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Storyknife Writers’ Retreat: Alaskan author plans to double opportunity for women writers

Alaskan author Dana Stabenow writes from her home overlooking Kachemak Bay in Homer.

Alaskan author Dana Stabenow writes from her home overlooking Kachemak Bay in Homer.

© Nathan Havey, courtesy of Thrive Consulting Group

Dana Stabenow, the author of twenty-nine books including those in the wildly popular Kate Shugak series, doesn’t forget where she came from—in more ways than one.

Not only is her Kate Shugak character an Aleut who lives on a 160-acre homestead in a generic national park in Alaska, the state where Stabenow was born, raised, and calls home—but Stabenow also hasn’t forgotten the life-changing investment that was made on behalf of Hedgebrook Farm Retreat for women writers on Whidbey Island, Washington, where she was granted two weeks of room, board, and solitude in order to apply her focused energy towards what would later be her first published book.

It was the combination of these two formative components in Stabenow’s life that provided inspiration for what she sees as her most important project of all, the product of all her written works combined: Storyknife Writers’ Retreat, a proposed six-cabin retreat for women writers—in the tradition of Hedgebrook Farm with an Alaskan twist—expected to serve a projected forty (with potential to serve up to one hundred) women writers each year by providing room, board, solitude, transportation from Anchorage, and Alaska experiences to help them hone their craft.

The retreat will be built on six acres of ocean view property in Homer. Select women writers will be granted a stay between six and eight weeks, write all day, and come together for dinner in the main house, where meals will be prepared and served. These six cabins at Storyknife will give aspiring women writers a place of their own and time free of any other obligation. Their only job while at the retreat is to write.

 

Where She Came From

Born in Anchorage and raised in Kachemak Bay, Stabenow spent her early years surrounded by Alaska Native friends, neighbors, and culture.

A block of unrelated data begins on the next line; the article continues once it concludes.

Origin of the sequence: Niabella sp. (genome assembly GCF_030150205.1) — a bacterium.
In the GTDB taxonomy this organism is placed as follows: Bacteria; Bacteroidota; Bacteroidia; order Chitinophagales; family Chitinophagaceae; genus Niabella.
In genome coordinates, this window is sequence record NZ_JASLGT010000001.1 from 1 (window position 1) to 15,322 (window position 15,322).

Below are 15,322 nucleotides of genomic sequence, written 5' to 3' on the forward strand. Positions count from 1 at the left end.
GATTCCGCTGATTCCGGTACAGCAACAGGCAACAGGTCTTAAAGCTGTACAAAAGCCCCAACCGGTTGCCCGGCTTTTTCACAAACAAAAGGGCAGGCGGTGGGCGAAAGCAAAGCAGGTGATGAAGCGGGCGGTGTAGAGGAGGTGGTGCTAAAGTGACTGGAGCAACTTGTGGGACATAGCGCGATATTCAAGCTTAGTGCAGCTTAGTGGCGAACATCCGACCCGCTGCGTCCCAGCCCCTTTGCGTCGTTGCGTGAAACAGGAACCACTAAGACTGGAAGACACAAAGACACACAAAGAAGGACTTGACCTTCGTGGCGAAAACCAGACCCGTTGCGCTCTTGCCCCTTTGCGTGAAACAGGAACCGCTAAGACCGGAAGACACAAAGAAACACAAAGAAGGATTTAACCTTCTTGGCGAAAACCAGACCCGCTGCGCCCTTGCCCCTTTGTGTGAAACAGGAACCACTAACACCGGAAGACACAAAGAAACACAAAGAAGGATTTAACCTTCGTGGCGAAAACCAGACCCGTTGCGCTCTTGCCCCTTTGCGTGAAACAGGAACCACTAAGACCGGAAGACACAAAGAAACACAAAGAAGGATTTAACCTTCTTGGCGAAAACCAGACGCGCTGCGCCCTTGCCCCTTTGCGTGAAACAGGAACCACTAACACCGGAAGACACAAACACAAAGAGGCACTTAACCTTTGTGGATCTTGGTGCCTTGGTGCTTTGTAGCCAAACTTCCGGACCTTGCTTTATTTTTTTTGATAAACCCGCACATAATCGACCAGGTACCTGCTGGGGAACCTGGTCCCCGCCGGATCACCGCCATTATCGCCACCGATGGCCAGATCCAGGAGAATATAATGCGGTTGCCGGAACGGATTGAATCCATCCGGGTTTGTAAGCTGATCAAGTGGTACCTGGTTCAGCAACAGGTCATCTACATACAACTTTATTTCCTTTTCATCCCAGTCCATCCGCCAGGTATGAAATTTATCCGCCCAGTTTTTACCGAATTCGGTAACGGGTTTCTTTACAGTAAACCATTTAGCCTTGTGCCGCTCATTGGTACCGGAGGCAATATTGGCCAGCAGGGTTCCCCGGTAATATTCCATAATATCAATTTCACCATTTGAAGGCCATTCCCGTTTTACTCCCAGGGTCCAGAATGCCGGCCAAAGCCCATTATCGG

“I didn’t realize I was ‘white’ until I went to college,” she says, indicating that skin color was as much a non-issue to her friends as it was to her.

It only makes sense that Kate Shugak, the protagonist in most of her novels, would be a composite of those people to which the author was exposed, representing the quintessential strong and truly Alaskan female character. Stabenow hopes to garner interest among the Alaska Native community, not only in the form of grantees, but also funders interested in helping preserve what will otherwise be lost.

Litera scripta manent,” Stabenow says. “What is written endures. If you don’t write it down, it will be lost—period—end. In the Bush, there is a lifestyle going on now that is not going to survive the people living it—and if it doesn’t get written down, it will not be remembered.”

Although a fictitious character, Shugak is directly responsible for the bigger part of Stabenow’s success, so much so that she feels compelled to share with women like her. “This will be the retreat that Kate Shugak built,” Stabenow says. “And she is a woman and an Alaska Native.”

It is also Alaska Native culture that provided Stabenow with the inspiration for the name of the retreat: Storyknife.


© Nathan Havey, courtesy of Thrive Consulting Group

A yaaruin is traditionally made of ivory, bone, antler, or wood.

 

According to Stabenow’s website, storyknife is the English translation for the Yupik word yaaruin. Traditionally, young Yupik girls would use yaaruin made from wood, bone, antler, or ivory to carve stories in snow and in river banks to entertain their younger siblings. The stories often featured the lesson that disobeying one’s parents could carry the consequence of being killed and eaten by monsters. As girls who write stories about monsters in the snow become women who write full-length novels—some of them about monstrous acts—it’s a more-than-fitting name for a writer’s retreat for women in Alaska founded by a writer of murder mysteries.